The calendar said “September 30,” but the first big snowstorm of the season was hammering Wolf Creek Pass. So Pagosa Springs snowboarder Zach Maun dusted off his board and headed up.
The reward: One of the first powder runs in Colorado ski country this winter, captured in this video.
“It’s still pretty rocky, gotta stay light on your feet right now,” said Maun, a snowboard instructor at Wolf Creek Ski Area. “A few more storms though and she’ll be perfect!”
Two days later, an even stronger storm hammered Colorado’s high country, bringing massive snow totals to the northern half of the state. And suddenly, before the aspens were done changing colors, ski season was here.
No lifts were turning yet, but that seems only a matter of time.
So much snow fell on the night of Oct. 1 that A-Basin’s 18-inch snow stake was buried. Neighboring Loveland Ski Area saw a similar amount. The two Front Range resorts usually compete to be the first to open in October, with one or two runs on man-made snow, but the storm could be a game-changer. A-Basin’s earliest ever opening date was Oct. 9, in 2009, a record in danger of falling.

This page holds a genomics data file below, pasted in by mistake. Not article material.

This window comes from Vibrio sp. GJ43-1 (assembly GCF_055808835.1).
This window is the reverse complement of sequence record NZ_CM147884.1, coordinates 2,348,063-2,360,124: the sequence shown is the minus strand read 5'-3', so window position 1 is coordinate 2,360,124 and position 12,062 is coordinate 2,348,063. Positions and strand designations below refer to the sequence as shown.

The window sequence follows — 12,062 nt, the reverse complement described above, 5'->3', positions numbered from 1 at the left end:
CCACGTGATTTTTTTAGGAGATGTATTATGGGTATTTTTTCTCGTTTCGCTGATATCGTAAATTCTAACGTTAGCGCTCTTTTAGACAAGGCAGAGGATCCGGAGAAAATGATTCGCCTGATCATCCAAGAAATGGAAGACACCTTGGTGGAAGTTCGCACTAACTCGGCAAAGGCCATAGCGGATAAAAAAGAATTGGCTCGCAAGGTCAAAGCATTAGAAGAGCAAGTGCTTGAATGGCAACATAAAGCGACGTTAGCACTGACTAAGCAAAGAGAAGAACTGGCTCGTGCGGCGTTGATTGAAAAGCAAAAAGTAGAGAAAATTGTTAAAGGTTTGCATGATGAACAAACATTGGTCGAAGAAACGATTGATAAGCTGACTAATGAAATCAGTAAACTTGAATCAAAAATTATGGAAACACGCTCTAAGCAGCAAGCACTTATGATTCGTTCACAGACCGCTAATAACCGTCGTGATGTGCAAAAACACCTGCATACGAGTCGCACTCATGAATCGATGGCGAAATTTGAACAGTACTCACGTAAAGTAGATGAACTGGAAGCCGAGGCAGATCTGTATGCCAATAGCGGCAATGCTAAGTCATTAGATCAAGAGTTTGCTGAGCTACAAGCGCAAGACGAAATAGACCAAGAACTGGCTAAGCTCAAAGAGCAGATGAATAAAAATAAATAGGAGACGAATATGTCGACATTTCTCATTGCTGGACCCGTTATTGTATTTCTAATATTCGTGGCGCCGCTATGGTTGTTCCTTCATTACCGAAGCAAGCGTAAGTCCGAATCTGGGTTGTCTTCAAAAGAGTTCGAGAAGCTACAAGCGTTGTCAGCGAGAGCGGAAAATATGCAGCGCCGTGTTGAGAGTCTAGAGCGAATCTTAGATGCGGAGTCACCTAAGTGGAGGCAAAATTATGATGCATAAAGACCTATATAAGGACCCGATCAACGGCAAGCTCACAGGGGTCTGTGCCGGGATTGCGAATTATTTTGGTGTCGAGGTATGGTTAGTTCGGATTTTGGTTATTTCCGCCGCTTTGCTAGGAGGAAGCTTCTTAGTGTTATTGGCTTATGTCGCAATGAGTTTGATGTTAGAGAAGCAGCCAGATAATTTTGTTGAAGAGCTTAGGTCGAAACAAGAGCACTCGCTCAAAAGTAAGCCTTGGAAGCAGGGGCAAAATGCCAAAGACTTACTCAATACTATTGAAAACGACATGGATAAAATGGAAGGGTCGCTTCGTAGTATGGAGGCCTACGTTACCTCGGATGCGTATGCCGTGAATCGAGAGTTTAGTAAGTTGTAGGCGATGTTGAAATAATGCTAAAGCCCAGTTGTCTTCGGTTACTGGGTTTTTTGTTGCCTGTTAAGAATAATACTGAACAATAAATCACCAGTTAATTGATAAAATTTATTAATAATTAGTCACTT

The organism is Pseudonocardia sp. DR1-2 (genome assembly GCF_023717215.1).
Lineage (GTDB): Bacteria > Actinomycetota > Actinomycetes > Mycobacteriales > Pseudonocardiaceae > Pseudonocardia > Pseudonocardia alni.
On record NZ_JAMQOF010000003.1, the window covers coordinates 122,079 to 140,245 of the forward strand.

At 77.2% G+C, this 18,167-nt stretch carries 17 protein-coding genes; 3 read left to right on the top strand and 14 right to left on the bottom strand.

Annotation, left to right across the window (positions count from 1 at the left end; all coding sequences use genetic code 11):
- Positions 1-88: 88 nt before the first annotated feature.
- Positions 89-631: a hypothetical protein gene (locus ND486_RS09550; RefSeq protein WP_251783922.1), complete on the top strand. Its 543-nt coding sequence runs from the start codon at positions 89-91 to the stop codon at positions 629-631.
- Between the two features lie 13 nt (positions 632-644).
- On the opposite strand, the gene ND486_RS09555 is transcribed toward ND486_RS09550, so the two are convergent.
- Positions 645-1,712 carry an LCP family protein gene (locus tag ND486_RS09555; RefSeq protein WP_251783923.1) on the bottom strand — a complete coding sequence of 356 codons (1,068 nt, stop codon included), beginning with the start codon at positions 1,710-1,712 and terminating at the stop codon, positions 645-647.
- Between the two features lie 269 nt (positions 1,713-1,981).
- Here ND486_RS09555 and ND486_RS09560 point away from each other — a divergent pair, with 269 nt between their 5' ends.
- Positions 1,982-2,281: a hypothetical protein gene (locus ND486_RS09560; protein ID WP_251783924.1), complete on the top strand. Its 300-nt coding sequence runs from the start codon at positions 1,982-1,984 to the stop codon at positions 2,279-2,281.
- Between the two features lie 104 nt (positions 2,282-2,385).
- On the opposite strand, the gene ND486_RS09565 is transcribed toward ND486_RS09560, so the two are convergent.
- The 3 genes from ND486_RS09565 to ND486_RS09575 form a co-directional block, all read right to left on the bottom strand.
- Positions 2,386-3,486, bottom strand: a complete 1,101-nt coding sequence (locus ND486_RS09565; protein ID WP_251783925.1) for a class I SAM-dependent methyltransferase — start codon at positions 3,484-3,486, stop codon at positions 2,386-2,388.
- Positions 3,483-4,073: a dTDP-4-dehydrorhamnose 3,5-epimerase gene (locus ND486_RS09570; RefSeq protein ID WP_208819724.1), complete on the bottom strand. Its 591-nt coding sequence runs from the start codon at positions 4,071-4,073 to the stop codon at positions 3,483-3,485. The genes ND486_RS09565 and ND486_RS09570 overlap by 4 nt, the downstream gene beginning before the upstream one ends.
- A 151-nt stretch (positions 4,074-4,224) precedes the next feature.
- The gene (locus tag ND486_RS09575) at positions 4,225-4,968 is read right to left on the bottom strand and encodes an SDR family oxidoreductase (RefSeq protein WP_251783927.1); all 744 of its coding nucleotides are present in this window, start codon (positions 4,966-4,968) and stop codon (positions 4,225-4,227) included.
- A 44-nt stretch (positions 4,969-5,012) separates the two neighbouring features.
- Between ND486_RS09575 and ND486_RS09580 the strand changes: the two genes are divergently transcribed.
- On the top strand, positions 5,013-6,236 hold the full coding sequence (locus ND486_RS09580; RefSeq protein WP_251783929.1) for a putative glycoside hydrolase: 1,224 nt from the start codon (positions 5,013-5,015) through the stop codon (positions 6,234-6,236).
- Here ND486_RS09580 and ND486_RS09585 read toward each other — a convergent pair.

“I don’t have an exact opening date, but safe to say that if this kind of cooperation from Mother Nature keeps up, it’ll be coming up here soon,” said Adrienne Saia Isaac, spokeswoman for Arapahoe Basin.
At Loveland, where the official total was 14 inches, spokesman John Sellers said it was too soon to make an opening date announcement. “As a ski area trying to get open, a big fall storm always helps. We still have a lot of work to do, but this natural snow will be a great compliment to the man-made flakes our snowmaking team is laying on the slopes,” he said.
Other overnight totals included 19 inches at Steamboat and 12 inches at Copper Mountain and Snowmass.